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Failure is a constant and should be expected in science. It may even be where you learn the most. That's what Regeneron scientists told the Regeneron STS 2018 finalists Monday night at the Innovation Dinner.
George Yancopoulos, the President and Chief Scientific Officer at Regeneron, summed up the spirit of science at his company. "At Regeneron, we wanted to focus on the science and come up with new medicines — working on them from the beginning stages to the end — all within the same company," he said. "We already have six FDA-approved medicines that are really game-changing drugs."
"At Regeneron, we believe in science that can be translated to make improvements in people's lives," George said. "The pact we make with patients is so important. It's your responsibility now to use your talents to improve the world."
For the first part of the evening, the finalists met with several scientists who work on various projects at Regeneron. They put on VR headsets to see how macular degeneration and other eye diseases can affect vision. They discussed internships and opportunities. And they saw firsthand the successful science Regeneron has put out in the world.
During the evening, there was also a panel discussion with five Regeneron scientists from various backgrounds. The panelists discussed the often timely process of moving a drug through testing, trials, human trials, and then approval. Many medicines never come out of that pipeline. "I'm a very optimistic person, or else I couldn't do this. I wasn't surprised when we failed," said Neil Stahl, the Executive Vice President of Research and Development at Regeneron. During his tenure with Regeneron, he spearheaded the invention and development of Trap Technology, which provided the basis of Regeneron's first three approved drugs, and built the pre-clinical development team.
Lori Morton, Regeneron's Senior Director of Cardiovascular Research and Fibrosis Research, agreed: "Science failures happen all the time. And it's data — you can't be angry at the data. Just ask a new question." Personal failure, however, happen as well. In graduate school, she was the victim of a colleague falsifying data. She had just joined Regeneron when the previous deception was revealed to her, and she had to write a retraction for Science. But she learned from the experience, instead of giving up and thinking her career was over.
"In academia, there's so much pressure to publish," she explained. "If it's a compelling story, it may be publishable, even if the story does not hold up over time. But if you want to make a drug that works and helps people, the only thing that matters is the truth."
The scientists explained that the reason they do all of their work, and keep pushing through all of the failures, is for the patients.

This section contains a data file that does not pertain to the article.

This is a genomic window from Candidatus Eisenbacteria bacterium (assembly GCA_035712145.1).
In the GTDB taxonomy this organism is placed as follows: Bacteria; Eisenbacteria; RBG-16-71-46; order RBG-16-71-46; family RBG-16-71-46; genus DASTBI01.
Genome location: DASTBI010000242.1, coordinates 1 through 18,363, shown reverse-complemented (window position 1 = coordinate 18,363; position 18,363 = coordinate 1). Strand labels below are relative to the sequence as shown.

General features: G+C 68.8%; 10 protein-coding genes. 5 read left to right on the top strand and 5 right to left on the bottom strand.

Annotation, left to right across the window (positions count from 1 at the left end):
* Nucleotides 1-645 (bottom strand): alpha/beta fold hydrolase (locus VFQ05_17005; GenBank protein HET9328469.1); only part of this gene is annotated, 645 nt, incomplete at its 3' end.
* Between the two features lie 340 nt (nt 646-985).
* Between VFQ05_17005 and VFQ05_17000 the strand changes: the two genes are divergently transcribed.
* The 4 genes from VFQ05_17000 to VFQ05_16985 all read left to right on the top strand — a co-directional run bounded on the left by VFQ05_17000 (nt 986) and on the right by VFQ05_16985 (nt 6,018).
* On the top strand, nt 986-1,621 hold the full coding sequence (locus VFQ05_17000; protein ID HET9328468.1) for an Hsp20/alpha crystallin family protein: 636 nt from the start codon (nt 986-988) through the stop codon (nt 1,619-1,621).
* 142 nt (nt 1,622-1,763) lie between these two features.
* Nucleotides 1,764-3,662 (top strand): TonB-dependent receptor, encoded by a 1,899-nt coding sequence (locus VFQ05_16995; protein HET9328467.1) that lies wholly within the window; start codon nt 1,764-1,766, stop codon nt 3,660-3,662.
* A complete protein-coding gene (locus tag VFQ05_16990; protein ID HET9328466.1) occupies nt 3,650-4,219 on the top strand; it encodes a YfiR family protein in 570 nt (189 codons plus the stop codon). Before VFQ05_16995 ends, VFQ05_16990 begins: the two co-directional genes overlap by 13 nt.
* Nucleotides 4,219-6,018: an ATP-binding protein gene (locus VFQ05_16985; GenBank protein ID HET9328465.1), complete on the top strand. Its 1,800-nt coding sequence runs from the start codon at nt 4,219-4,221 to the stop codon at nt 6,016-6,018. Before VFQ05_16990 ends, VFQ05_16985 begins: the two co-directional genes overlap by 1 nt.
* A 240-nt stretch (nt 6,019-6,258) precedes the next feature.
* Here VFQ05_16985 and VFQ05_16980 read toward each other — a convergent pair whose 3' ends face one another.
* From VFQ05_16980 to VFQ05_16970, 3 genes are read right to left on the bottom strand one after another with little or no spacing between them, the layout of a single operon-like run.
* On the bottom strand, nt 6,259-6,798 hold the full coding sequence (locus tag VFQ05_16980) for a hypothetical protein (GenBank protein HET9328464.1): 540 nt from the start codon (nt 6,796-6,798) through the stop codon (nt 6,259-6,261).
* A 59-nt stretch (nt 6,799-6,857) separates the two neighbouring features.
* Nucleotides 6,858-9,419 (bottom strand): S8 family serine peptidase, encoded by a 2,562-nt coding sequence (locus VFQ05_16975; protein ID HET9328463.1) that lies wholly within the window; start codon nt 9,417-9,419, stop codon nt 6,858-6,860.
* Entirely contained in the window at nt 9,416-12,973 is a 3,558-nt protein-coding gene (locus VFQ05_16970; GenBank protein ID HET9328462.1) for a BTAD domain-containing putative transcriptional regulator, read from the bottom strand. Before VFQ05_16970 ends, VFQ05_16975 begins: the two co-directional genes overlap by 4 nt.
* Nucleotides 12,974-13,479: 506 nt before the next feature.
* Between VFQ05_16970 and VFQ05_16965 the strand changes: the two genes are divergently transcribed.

Several of the Regeneron scientists made the transition from academia to industry in their careers. They touted industry's culture of discovery and support.
"Scientists are more collaborative in industry. Industry can be a great way to do science," said John Lin, the Vice President of Immuno-Oncology & Head of Bispecifics at Regeneron. John L. leads the bispecific antibody research and development programs at the company.
The other panelists agreed. "When I was in school, you were considered a failure if you went into industry," Neil said.
"You can just feel the excitement at Regeneron — we care about the science. The way we work is driven by the science," said Bari Kowal, Regeneron's Vice President and Head of Global Clinical Project Management & Operations. Bari is responsible for the global operational leadership for the clinical development of the company's pipeline of important new medicines. Her team manages over 5,000 clinical investigators and the collection of data from more than 20,000 clinical trial subjects in over 50 countries worldwide.
"In academia, you have to deal with politics and legacy," said John Overton, the Executive Director and Head of Sequencing and Lab Operations at the Regeneron Genetics Center, which serves as "a nimble biotech company within a larger biotech company." John O. oversees the biobanking, sample processing, and sequencing of human DNA samples. Since 2014, the RGC lab has sequenced the exomes of nearly 300,000 patient volunteers.
At Regeneron, in addition to inspiration and invention from senior research leadership, the lab research scientists are the drivers of innovation for new drug targets, Lori said. "They're owning it and shepherding the whole process," she said. They champion their programs from target nomination through preclinical development and are critical team members in clinical development and beyond, and "this continuity of science goes a long way."
One major way Regeneron is able to retain its culture of discovery is that the critical conversations are conducted by scientists and clinicians, John L. explained. The company itself is led by scientists, instead of businesspeople.
As modern medicine continues to evolve, there are still many unanswered questions. Causes for certain diseases remain unknown and treatments are constantly being made better.
In their years since high school, identical twin sisters Emily and Charlotte Keeley, have gone onto become MIT graduates and consultants at the global management firm, the Boston Consulting Group (
Through our wide array of competitions and programs, the Society for Science & the Public has come across many innovative projects featuring technology.